Mel Brooks and David Lynch to Receive AFI Honorary Degrees
The American Film Institute (AFI) announced it will confer Doctorate of Fine Arts degrees honoris causa upon American comedy icon Mel Brooks and celebrated surrealist David Lynch for "contribution of distinction to the art of the moving image" during AFI Conservatory commencement 2012 at Hollywood's landmark Grauman's Chinese Theatre.
Both artists worked together on the Academy Award winning THE ELEPHANT MAN (1980), with Lynch as director and screenwriter and Brooks as executive producer.
Reflecting his range of mastery in the entertainment arts, Mel Brooks is only one of 14 people who have won the Emmy, Grammy, Oscar and Tony Award, and his artistry ranges from writing, directing and producing to acting and composing. Sid Caesar hired Brooks as a writer for YOUR SHOW OF SHOWS in 1950, where he was among a storied staff that included Carl Reiner (THE Dick Van Dyke SHOW) and Neil Simon (THE ODD COUPLE). He joined forces with Buck Henry in 1965 to create the hit television series GET SMART starring Don Adams as agent Maxwell Smart. Brooks' first venture into film was as a voice actor in THE CRITIC (1963), which won the Academy Award for Animated Short Film. He again won the Oscar – for Best Original Screenplay – for his first feature, THE PRODUCERS (1968). Brooks is known for his comedy films including BLAZING SADDLES (1974), YOUNG FRANKENSTEIN (1974), SILENT MOVIE (1976), HIGH ANXIETY (1977), HISTORY OF THE WORLD PART 1 (1981), TO BE OR NOT TO BE (1983), SPACEBALLS (1987), LIFE STINKS (1991), ROBIN HOOD: MEN IN TIGHTS (1993) and DRACULA: DEAD AND LOVING IT (1995). His films have been recognized by the American Film Institute as among the funniest American movies of all time, with three films in the top 15 of AFI's 100 Years...100 Laughs list; BLAZING SADDLES ranked #6, THE PRODUCERS ranked #11 and YOUNG FRANKENSTEIN ranked #13.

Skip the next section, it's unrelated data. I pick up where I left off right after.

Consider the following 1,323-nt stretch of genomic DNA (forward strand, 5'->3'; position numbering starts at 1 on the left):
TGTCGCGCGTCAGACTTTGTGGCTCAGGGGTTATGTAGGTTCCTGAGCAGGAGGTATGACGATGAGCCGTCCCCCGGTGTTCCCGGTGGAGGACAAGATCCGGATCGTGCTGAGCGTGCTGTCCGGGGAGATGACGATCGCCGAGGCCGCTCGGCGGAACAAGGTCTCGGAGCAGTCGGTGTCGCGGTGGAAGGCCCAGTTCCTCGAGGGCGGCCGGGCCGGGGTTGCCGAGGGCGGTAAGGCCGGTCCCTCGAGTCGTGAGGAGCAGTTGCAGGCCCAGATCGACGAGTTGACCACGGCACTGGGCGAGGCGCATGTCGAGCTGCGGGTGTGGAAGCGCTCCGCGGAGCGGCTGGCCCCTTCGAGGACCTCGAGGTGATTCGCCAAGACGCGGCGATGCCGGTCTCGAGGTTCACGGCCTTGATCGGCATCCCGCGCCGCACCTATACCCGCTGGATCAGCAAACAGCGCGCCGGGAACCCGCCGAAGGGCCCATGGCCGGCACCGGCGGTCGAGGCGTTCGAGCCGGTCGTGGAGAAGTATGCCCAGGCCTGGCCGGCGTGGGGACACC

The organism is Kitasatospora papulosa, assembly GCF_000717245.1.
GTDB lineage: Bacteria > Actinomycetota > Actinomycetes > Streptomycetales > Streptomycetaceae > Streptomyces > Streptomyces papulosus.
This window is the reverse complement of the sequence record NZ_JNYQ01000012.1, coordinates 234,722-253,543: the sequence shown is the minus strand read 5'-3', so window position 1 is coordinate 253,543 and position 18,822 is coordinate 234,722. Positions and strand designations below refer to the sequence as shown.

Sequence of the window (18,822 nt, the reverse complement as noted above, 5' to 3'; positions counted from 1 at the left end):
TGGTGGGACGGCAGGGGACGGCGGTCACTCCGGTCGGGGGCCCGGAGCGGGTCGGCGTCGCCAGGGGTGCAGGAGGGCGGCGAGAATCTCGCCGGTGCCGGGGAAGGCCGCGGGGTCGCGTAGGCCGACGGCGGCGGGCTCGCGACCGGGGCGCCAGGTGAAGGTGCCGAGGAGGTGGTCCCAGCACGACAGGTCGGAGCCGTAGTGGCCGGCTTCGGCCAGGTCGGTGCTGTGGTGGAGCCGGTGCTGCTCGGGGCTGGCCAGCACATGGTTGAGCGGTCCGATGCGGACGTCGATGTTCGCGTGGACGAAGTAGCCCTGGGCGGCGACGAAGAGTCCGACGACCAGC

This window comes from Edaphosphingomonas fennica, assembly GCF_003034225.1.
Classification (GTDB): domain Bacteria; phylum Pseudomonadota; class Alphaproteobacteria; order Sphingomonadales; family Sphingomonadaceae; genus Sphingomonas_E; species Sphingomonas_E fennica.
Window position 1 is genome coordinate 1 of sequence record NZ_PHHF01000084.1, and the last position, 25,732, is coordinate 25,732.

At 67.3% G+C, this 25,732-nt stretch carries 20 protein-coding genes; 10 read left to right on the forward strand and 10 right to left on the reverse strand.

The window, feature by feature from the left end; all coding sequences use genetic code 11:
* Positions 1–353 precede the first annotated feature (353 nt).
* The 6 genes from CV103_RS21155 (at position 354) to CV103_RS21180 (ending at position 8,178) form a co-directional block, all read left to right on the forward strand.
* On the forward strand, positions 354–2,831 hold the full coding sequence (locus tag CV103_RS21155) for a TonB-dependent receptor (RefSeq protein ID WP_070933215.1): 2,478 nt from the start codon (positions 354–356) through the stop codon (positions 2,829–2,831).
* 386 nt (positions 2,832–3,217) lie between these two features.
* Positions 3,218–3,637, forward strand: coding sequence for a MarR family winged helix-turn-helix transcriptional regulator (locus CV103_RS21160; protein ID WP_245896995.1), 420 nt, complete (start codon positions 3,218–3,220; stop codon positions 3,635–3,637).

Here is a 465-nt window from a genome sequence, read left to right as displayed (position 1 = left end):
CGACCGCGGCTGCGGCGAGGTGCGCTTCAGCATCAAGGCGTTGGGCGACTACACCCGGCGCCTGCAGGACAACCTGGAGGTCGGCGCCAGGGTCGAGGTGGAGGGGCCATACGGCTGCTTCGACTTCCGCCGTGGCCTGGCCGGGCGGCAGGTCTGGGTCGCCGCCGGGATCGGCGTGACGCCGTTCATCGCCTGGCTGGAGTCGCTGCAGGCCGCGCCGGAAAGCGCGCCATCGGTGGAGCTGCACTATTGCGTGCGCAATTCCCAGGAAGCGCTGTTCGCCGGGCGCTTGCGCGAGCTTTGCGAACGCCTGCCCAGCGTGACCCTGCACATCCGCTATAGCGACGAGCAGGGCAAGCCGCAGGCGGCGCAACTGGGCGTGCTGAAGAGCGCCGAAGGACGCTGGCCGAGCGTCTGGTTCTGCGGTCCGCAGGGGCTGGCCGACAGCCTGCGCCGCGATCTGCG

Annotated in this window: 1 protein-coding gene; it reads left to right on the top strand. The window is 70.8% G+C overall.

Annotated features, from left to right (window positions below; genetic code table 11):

Director, screenwriter, visual artist, composer/musical artist – and AFI Conservatory alumnus – David Lynch (AFI Class of 1970) is known for his darker, dreamlike explorations of American life. In 1977, his debut, ERASERHEAD – which began as his thesis film while attending AFI Conservatory – premiered at Filmex, the precursor to the American Film Institute's AFI Fest. Since then, the award-winning filmmaker has continued to craft some of the world's most immersive noir dreamscapes, gaining mainstream success and a reputation as an innovator, first with THE ELEPHANT MAN (1980), which earned him the first of two Academy Award nominations, for Best Director and Best Adapted Screenplay, and then with TWIN PEAKS, which broke new ground in series television in 1990. His film works range from sci-fi to crime-drama and include DUNE (1984), BLUE VELVET (1986), TWIN PEAKS: FIRE WALK WITH ME (1992), LOST HIGHWAY (1997), THE STRAIGHT STORY (1999), MULHOLLAND DR. (2001) and INLAND EMPIRE (2006).